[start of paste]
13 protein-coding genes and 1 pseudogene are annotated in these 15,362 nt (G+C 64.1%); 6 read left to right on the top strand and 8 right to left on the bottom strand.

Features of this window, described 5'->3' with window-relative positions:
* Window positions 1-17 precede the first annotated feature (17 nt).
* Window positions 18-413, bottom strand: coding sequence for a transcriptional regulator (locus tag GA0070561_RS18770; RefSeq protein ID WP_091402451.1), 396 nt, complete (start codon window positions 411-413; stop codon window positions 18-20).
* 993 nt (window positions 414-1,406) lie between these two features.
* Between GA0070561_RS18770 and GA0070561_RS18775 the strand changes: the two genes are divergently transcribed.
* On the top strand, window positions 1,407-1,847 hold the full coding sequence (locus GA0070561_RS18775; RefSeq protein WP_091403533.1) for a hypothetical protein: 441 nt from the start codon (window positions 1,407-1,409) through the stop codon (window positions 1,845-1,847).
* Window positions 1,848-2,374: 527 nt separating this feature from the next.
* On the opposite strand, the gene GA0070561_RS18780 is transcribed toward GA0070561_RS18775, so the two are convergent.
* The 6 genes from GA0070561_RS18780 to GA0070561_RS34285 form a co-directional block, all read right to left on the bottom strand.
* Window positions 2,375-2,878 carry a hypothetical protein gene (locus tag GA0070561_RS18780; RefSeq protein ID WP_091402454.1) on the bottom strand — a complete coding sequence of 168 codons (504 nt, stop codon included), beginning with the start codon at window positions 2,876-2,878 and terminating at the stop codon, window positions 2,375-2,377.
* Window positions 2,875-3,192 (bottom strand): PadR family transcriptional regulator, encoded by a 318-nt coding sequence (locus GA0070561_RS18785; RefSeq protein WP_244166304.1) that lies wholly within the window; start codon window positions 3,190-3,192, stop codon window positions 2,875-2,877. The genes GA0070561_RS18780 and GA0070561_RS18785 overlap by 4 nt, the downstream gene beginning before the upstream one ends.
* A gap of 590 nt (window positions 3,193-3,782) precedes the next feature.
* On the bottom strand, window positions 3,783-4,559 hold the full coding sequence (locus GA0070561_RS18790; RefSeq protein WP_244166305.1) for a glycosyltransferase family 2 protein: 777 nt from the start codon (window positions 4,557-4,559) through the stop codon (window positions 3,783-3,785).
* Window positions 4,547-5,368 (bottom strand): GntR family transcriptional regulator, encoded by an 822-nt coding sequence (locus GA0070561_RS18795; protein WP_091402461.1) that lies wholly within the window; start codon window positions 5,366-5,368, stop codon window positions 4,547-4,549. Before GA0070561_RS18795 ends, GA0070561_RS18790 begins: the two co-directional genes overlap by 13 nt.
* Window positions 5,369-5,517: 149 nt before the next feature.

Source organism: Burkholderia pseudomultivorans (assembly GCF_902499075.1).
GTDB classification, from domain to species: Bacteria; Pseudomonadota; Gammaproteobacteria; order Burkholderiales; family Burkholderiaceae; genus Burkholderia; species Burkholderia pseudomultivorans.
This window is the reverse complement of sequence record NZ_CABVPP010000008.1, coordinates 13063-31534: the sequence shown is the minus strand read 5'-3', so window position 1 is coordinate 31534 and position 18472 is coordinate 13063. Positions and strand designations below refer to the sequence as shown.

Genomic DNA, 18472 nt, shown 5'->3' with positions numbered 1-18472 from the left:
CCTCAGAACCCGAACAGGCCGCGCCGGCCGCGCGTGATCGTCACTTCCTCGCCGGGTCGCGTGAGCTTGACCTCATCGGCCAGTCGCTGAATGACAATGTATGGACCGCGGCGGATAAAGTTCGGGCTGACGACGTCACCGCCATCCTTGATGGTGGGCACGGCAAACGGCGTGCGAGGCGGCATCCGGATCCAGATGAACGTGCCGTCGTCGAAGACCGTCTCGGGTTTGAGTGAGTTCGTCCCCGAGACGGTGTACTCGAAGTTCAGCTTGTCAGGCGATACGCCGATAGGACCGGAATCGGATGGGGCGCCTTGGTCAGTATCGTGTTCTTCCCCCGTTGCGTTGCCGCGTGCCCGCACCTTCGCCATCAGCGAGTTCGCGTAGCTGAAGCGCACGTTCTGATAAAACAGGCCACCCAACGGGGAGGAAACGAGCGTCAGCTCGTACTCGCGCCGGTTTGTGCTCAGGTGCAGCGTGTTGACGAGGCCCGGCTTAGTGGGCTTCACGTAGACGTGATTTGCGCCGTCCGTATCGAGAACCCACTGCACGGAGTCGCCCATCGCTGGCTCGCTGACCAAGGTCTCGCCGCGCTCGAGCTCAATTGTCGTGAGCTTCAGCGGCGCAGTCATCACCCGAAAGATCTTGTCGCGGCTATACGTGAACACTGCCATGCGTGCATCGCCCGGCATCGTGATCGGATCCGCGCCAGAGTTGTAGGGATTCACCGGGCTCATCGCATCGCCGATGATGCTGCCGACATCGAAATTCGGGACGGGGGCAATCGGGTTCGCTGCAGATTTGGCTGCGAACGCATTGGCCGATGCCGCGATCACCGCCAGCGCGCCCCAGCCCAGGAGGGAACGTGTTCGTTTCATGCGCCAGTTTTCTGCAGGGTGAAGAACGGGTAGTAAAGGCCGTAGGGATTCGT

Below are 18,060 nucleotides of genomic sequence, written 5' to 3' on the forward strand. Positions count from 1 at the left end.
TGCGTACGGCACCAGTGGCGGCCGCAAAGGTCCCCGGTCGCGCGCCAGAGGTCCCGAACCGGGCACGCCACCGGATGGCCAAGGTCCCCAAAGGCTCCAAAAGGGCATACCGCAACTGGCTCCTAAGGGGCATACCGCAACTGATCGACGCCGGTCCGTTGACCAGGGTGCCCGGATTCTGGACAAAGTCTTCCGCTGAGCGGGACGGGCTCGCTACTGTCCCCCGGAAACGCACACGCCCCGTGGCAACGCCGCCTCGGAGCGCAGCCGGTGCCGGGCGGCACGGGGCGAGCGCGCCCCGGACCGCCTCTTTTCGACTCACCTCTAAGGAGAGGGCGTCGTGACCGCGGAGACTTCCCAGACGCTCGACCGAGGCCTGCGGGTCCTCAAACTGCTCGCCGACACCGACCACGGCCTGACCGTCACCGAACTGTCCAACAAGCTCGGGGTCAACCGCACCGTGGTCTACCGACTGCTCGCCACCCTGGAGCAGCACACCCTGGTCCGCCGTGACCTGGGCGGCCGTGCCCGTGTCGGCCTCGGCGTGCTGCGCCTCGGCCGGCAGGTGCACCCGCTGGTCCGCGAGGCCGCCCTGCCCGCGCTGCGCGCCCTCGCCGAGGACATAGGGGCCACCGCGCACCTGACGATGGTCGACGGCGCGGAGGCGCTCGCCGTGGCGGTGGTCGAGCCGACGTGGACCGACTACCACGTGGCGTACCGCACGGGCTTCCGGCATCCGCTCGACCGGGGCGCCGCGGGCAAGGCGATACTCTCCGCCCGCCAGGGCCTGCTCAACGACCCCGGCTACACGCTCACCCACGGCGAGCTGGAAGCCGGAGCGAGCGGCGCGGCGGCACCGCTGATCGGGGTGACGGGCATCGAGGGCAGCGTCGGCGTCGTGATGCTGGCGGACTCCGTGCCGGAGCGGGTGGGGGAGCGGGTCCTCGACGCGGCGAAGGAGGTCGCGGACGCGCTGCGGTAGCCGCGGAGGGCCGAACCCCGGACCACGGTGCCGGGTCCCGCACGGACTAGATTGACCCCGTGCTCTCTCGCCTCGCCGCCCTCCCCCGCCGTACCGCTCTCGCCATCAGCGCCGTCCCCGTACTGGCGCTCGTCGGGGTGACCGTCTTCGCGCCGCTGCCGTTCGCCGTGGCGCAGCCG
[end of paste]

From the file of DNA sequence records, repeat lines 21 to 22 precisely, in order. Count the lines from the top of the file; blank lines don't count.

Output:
CCTCAGAACCCGAACAGGCCGCGCCGGCCGCGCGTGATCGTCACTTCCTCGCCGGGTCGCGTGAGCTTGACCTCATCGGCCAGTCGCTGAATGACAATGTATGGACCGCGGCGGATAAAGTTCGGGCTGACGACGTCACCGCCATCCTTGATGGTGGGCACGGCAAACGGCGTGCGAGGCGGCATCCGGATCCAGATGAACGTGCCGTCGTCGAAGACCGTCTCGGGTTTGAGTGAGTTCGTCCCCGAGACGGTGTACTCGAAGTTCAGCTTGTCAGGCGATACGCCGATAGGACCGGAATCGGATGGGGCGCCTTGGTCAGTATCGTGTTCTTCCCCCGTTGCGTTGCCGCGTGCCCGCACCTTCGCCATCAGCGAGTTCGCGTAGCTGAAGCGCACGTTCTGATAAAACAGGCCACCCAACGGGGAGGAAACGAGCGTCAGCTCGTACTCGCGCCGGTTTGTGCTCAGGTGCAGCGTGTTGACGAGGCCCGGCTTAGTGGGCTTCACGTAGACGTGATTTGCGCCGTCCGTATCGAGAACCCACTGCACGGAGTCGCCCATCGCTGGCTCGCTGACCAAGGTCTCGCCGCGCTCGAGCTCAATTGTCGTGAGCTTCAGCGGCGCAGTCATCACCCGAAAGATCTTGTCGCGGCTATACGTGAACACTGCCATGCGTGCATCGCCCGGCATCGTGATCGGATCCGCGCCAGAGTTGTAGGGATTCACCGGGCTCATCGCATCGCCGATGATGCTGCCGACATCGAAATTCGGGACGGGGGCAATCGGGTTCGCTGCAGATTTGGCTGCGAACGCATTGGCCGATGCCGCGATCACCGCCAGCGCGCCCCAGCCCAGGAGGGAACGTGTTCGTTTCATGCGCCAGTTTTCTGCAGGGTGAAGAACGGGTAGTAAAGGCCGTAGGGATTCGT

Below are 18,060 nucleotides of genomic sequence, written 5' to 3' on the forward strand. Positions count from 1 at the left end.